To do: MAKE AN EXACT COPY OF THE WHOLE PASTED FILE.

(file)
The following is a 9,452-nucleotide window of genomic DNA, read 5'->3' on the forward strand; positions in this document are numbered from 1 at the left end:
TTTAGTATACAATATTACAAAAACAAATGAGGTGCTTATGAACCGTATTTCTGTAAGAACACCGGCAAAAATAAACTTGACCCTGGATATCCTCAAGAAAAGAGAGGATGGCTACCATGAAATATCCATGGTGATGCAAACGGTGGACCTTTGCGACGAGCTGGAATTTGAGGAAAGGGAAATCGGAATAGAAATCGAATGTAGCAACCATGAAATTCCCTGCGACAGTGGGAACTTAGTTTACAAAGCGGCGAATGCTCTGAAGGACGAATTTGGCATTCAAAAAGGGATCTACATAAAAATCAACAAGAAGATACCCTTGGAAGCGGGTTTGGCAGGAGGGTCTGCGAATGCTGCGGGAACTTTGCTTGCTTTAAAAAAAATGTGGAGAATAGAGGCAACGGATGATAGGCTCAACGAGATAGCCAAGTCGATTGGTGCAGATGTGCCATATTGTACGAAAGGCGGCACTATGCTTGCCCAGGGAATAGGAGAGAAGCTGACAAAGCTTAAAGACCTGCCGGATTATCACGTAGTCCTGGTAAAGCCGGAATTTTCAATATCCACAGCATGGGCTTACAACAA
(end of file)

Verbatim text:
The following is a 9,452-nucleotide window of genomic DNA, read 5'->3' on the forward strand; positions in this document are numbered from 1 at the left end:
TTTAGTATACAATATTACAAAAACAAATGAGGTGCTTATGAACCGTATTTCTGTAAGAACACCGGCAAAAATAAACTTGACCCTGGATATCCTCAAGAAAAGAGAGGATGGCTACCATGAAATATCCATGGTGATGCAAACGGTGGACCTTTGCGACGAGCTGGAATTTGAGGAAAGGGAAATCGGAATAGAAATCGAATGTAGCAACCATGAAATTCCCTGCGACAGTGGGAACTTAGTTTACAAAGCGGCGAATGCTCTGAAGGACGAATTTGGCATTCAAAAAGGGATCTACATAAAAATCAACAAGAAGATACCCTTGGAAGCGGGTTTGGCAGGAGGGTCTGCGAATGCTGCGGGAACTTTGCTTGCTTTAAAAAAAATGTGGAGAATAGAGGCAACGGATGATAGGCTCAACGAGATAGCCAAGTCGATTGGTGCAGATGTGCCATATTGTACGAAAGGCGGCACTATGCTTGCCCAGGGAATAGGAGAGAAGCTGACAAAGCTTAAAGACCTGCCGGATTATCACGTAGTCCTGGTAAAGCCGGAATTTTCAATATCCACAGCATGGGCTTACAACAA